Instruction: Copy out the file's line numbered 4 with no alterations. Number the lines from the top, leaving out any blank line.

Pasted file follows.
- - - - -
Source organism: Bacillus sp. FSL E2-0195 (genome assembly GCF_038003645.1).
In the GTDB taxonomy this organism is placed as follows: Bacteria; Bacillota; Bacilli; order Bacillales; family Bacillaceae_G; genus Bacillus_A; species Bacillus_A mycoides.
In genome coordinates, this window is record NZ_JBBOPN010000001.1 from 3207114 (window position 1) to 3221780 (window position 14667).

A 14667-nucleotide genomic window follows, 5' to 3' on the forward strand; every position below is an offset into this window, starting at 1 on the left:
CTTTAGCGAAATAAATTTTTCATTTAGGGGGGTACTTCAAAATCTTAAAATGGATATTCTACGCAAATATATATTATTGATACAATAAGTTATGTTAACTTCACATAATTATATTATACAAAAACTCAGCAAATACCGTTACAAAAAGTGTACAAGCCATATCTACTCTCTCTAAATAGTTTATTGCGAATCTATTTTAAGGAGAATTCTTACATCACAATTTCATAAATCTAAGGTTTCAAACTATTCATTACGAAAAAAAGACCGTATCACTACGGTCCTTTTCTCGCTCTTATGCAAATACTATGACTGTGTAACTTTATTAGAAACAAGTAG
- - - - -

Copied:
A 14667-nucleotide genomic window follows, 5' to 3' on the forward strand; every position below is an offset into this window, starting at 1 on the left: